Tuesday, October 13, 2009

Compliments of the RaiN

Just when I was about to plug in my headphones and start tip-typing some news from the last two weeks, the sky turns a hazey red-grey, the thunder rolls in and I hear the plops of rain hit the sidewalk. Lightning is close enough I could grab it if I just stuck my hand out the open window. Rainy season is on it's way. Normally during the rainy season, there is a thick rain between 4:30 and 6 in the evening; just in time to wash off busy days of all the workers walking home. I've been caught in it just a few times and it's not so much the thump of raindrops that I worry about...remember where I was raised...but the branches that fall from the jacarandas. Those are fun to dodge!

Thanks though to the spring showers, all the flowers are out in the parks, grass is green and the city feels fresher. People's umbrellas are put to good use blocking both the rain and sun.

So, it's been awhile...and it's been a fairly "normal" few weeks here in Central. Siri and I finally got to go see our friend Ngwako perform with his band. He is such a talented Marimba player (and is quite smitten with Siri). The concert was in a township called Mabopane at a bar called, "The Taliban." When we asked the owner how he came up with that name for his club, he told us that he and his friends had been watching the news after September 11th and thought that the area looked a lot like the places in the Middle East where the Taliban were hiding, so they decided to name it "Taliban." Maybe our expressions of surprise inspired him to follow it up with... "it's more of a nickname though." Sure, your bar's nickname is printed on the billboard and sign? Hilarious. The music was incredible and watching these guys perform then talking with them a little bit about what jazz music means to them and to South Africa as a whole has challenged me to listen differently. I've never been against jazz but maybe I've just never heard it the same way. It tells such deep and powerful stories but allows the authors to enjoy the telling, dance in the pain of tragedy or walk again through the love stories of their lives. Miriam Makeba was the first African performer to really make it abroad, she is now known as Mama Afrika. Her success made room for a musician named Phela, then Hugh Masekhela to really be heard all over the world. Music was born here.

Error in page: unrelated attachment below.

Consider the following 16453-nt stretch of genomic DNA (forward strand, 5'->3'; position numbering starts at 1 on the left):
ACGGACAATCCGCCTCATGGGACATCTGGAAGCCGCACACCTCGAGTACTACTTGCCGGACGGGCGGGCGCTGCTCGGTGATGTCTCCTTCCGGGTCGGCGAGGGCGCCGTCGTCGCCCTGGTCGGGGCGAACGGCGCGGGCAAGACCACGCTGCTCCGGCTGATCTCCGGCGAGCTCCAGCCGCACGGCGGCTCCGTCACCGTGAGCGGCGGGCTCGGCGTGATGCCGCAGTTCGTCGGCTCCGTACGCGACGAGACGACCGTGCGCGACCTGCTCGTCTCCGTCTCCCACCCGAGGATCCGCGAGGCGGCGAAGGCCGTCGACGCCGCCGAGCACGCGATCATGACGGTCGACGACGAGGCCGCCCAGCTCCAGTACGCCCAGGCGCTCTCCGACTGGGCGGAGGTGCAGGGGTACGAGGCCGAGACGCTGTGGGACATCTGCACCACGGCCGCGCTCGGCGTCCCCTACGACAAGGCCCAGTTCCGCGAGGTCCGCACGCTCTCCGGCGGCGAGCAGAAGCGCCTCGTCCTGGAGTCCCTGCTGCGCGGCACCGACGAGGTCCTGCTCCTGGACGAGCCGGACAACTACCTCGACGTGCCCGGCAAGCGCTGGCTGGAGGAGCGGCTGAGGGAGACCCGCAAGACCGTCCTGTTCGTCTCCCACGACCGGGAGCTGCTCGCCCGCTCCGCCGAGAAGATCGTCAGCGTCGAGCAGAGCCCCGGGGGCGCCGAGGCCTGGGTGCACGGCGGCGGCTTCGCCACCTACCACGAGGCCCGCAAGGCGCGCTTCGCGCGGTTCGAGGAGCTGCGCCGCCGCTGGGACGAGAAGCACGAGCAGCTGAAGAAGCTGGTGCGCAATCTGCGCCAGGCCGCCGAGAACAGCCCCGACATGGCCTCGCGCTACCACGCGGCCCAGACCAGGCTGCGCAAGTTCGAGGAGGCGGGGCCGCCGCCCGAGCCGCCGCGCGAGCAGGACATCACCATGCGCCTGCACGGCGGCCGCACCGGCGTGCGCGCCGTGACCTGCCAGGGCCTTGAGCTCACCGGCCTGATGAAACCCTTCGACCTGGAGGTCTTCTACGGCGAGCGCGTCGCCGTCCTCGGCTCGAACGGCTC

Before the concert we were in the restaurant watching a soccer game between two of local teams, the Cheifs who are from Soweto and the Sundowners, from Mamelodi. The local teams are really popular and there's a hectic rivalry between the Chiefs and the Pirates, both from Soweto (a well-known township in Jo'Burg). You are either a Chiefs fan or a Pirate....I'm still deciding...

Last week also, I visited the NieuCommunities program in Pretoria North. They are an American organization run through CRM (Christian Resource Ministries) that offer 'apprenticeships,' for young adults who are still trying to figure out where God is leading them in their lives. They have beautiful property and a large house where the apprentices live and work out of. It was great to meet a few other Americans (strange to hear the accent...mostly west coast...YEAH!) And talk with them about their experiences here in S.A and the process of adjusting. It also was a challenge to see what life in the suburbs might be like and the contrast it is to living in the inner-city. After some arguments in my mind I came to the realization and acceptance that I really am happy to be living down town. With all of the challenges it brings, it is so worth it to be able to walk around the streets and really enter into this new world. To have my assumptions and realities confronted (more later about that). I am thankful that while walking through Burgers Park in the afternoon I can run into a friend or two and sit and chill and have some great talks. Obviously it would be easier to leave the city and go back to a "home" to process with other people that come from a similar background as I do. But God is doing some serious work on my heart and mind through living in this community and having to adjust to it's rules and realities.

Life at the Lerato House. Things are getting better at the house. Maren, Carlotta and I have had to work through some very frustrating and discouraging situations in planning the holiday program, working with the South African child/youth care students, and building relationships with the girls staying there. Last week though, things started looking up. We are celebrating the small steps! During the meeting on Monday, people actually made efforts to understand and be understood. People were busy with individual tasks during the day, and some really fun things actually happened. The girls went swimming on Tuesday then had a beauty day in the afternoon where they all gave each other manicures and talked about being precious in God's sight as his daughters. Three of the older girls are preparing now for the Matric exams (highschool finals) and will be getting ready to graduate in December! We are praying that they'll take time to study and do the work they need to do to finish strong.